Is Davis a Traitor, Or, Was Secession a Constitutional Right Previous to the War of 1861?
author, 1866 - Constitutional law - 263 pages
"The sole object of this work is to discuss the right of secession with reference to the past; in order to vindicate the character of the South for loyalty, and to wipe off the charges of treason and rebellion from the names and memories of Jefferson Davis, Stonewall Jackson, Albert Sydney Johnston, Robert E. Lee, and of all who have fought or suffered in the great war of coercion. Admitting, then, that the right of secession no longer exists; the present work aims to show, that, however those illustrious heroes may have been aspersed by the ignorance, the prejudices, and the passions of the hour, they were, nevertheless, perfectly loyal to truth, justice, and the Constitution of 1787 as it came from the hands of the fathers"--Preface.
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according admitted adopted agreed America appears argument assertion authority became branch called cause CHAPTER clause colonies common compact confederacy Confederation Congress considered Constitution continues contrary Convention of 1787 danger debate delegated denied doctrine doubt England entered established exercise existence express fact faction fathers favor Federal Government Federalist given Hamilton Hence idea independent interests Judge Justice Story known language legislation Legislature letter Madison majority Massachusetts means ment nature never North Northern object opinion ordained original parties passed perfectly persons plain political position precisely present principle prove question ratified reason regard represented resolution respect retained right of secession says secede seems seen slaves society South Southern sovereign sovereignty speak speech supposed theory thing tion true truth Union United Virginia vote Webster whole wish words
Page 46 - In determining questions in the United States, in Congress assembled, each State shall have one vote. Freedom of speech and debate in Congress shall not be impeached or questioned in any court, or place out of Congress, and the members of Congress shall be protected in...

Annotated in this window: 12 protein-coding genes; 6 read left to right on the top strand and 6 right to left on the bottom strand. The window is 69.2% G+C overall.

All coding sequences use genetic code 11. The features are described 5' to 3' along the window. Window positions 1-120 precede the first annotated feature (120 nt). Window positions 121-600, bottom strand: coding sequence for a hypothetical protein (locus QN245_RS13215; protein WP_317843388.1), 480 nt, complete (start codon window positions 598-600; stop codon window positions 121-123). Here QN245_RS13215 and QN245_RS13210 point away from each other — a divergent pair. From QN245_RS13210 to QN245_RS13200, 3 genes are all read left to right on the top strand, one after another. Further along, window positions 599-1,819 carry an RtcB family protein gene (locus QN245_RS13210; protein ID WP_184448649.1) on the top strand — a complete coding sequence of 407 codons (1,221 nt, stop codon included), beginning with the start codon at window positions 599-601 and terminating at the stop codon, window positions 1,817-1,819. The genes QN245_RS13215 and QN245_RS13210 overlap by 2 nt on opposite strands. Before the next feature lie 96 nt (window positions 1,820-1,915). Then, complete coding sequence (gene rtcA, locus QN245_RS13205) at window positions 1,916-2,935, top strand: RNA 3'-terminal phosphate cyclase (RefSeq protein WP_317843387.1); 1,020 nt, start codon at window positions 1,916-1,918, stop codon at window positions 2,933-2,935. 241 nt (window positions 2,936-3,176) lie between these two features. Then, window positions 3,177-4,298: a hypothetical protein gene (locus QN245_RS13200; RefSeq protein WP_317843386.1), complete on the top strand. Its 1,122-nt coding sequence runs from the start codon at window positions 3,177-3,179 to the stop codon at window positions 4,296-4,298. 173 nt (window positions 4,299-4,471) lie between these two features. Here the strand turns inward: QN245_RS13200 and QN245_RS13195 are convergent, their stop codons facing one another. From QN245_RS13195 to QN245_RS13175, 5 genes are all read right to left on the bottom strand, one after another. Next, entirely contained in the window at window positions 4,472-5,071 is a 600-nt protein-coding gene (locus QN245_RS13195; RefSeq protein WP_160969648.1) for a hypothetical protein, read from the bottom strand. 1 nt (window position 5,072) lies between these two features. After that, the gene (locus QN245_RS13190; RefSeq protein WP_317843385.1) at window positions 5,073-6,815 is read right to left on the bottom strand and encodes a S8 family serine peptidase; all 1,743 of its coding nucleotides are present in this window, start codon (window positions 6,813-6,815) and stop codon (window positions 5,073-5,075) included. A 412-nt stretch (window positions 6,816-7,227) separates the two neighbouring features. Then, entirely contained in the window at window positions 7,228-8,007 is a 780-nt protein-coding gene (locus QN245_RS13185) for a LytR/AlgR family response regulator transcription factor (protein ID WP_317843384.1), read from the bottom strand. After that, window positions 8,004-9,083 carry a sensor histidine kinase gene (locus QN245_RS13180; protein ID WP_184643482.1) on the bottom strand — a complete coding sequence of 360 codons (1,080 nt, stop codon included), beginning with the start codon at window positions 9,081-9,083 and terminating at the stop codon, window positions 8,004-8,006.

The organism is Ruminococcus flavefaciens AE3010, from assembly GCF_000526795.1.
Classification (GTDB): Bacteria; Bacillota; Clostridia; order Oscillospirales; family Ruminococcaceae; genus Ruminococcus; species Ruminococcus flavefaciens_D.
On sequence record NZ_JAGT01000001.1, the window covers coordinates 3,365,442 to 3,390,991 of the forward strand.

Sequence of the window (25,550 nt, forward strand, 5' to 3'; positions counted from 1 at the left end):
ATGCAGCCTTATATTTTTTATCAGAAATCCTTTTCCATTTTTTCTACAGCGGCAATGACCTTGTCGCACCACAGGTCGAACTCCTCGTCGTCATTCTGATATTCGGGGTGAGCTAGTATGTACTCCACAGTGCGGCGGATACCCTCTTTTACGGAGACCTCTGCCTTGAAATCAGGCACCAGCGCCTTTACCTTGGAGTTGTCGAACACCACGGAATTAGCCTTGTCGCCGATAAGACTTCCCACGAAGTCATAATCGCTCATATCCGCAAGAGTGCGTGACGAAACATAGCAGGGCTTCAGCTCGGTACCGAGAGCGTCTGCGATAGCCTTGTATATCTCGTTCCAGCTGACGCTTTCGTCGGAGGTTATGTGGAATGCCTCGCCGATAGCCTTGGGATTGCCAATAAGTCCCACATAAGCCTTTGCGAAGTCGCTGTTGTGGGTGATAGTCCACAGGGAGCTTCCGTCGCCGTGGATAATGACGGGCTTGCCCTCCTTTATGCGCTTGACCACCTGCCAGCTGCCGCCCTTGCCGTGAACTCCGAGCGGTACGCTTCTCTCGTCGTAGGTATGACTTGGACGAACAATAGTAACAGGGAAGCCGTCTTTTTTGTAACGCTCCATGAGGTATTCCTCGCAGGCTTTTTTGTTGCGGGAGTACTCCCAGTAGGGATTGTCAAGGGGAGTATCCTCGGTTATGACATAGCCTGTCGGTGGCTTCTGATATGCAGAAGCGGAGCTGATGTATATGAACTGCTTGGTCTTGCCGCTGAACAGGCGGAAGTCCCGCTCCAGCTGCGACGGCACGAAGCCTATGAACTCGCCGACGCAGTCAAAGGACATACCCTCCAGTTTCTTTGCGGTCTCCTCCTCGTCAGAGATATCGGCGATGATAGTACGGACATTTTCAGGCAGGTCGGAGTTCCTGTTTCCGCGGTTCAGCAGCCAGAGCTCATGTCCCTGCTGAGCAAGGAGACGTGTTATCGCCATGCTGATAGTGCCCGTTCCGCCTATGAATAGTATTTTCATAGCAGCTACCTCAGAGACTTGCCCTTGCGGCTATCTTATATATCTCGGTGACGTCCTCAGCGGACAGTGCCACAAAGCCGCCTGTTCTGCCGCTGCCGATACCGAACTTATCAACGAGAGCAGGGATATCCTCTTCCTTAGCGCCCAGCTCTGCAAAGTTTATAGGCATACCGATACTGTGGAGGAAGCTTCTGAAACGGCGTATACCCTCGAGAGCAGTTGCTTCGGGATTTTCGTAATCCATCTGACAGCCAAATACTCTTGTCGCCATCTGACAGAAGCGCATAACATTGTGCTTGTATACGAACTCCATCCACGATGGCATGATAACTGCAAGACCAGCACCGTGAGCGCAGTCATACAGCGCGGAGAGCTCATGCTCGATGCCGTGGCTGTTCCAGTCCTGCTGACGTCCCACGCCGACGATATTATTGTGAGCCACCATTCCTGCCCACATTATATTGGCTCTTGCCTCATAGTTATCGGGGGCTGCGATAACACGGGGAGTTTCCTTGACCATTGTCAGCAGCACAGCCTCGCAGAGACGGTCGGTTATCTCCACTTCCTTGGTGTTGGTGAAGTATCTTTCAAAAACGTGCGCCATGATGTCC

Page 197 - Government is the exclusive judge of the extent of the powers delegated to it, stop nothing [short] of despotism — since the discretion of those who administer the government, and not the Constitution, would be the measure of their powers: That the several states who formed that instrument being sovereign and independent, have the unquestionable right to judge of the infraction; and, That a Nullification by those sovereignties, of all unauthorized acts done under color of that instrument is the...
Page 219 - Complaints are everywhere heard from our most considerate and virtuous citizens, equally the friends of public and private faith, and of public and personal liberty, that our governments are too unstable ; that the public good is disregarded in the conflicts of rival parties ; and that measures are too often decided, not according to the rules of justice, and the rights of the minor party, but by the superior force of an interested and overbearing majority.
Page 155 - And the articles of this Confederation shall be inviolably observed by every State, and the union shall be perpetual ; nor shall any alteration at any time hereafter be made in any of them, unless such alteration be agreed to in a Congress of the United States, and be afterwards confirmed by the legislatures of every State.
Page 196 - That to this compact each state acceded as a state, and is an integral party, its co-states forming as to itself, the other party : That the government created by this compact was not made the exclusive or final judge of the extent of the powers delegated to itself; since that would have made its discretion, and not the constitution, the measure of its powers...
Page 198 - That the government created by this compact was not made the exclusive or final judge of the extent of the powers delegated to itself; since that would have made its discretion, and not the Constitution, the measure of its powers; but that, as in all other cases of compact among parties having no common judge, each party has an equal right to judge for itself, as well of infractions, as of the mode and measure of redress.
Page 53 - I always thought that, when we should acquire Canada and Louisiana it would be proper to govern them as provinces, and allow them no voice in our councils. In wording the third section of the fourth article, I went as far as circumstances would permit to establish the exclusion. Candor obliges me to add my belief, that, had it been more pointedly expressed, a strong opposition would have been made.
Page 72 - That it will be a federal and not a national act, as these terms are understood by the objectors, the act of the people as forming so many independent States, not as forming one aggregate nation, is obvious from this single consideration that it is to result neither from the decision of a majority of the people of the Union, nor from that of a majority of the States. It must result from the unanimous assent of the several States that are parties to it...
Page 154 - No two or more states shall enter into any treaty, confederation or alliance whatever between them, without the consent of the United States in congress assembled, specifying accurately the purposes for which the same is to be entered into, and how long it shall continue.
Page 239 - When a majority is included in a faction, the form of popular government, on the other hand, enables it to sacrifice to its ruling passion or interest both the public good and the rights of other citizens.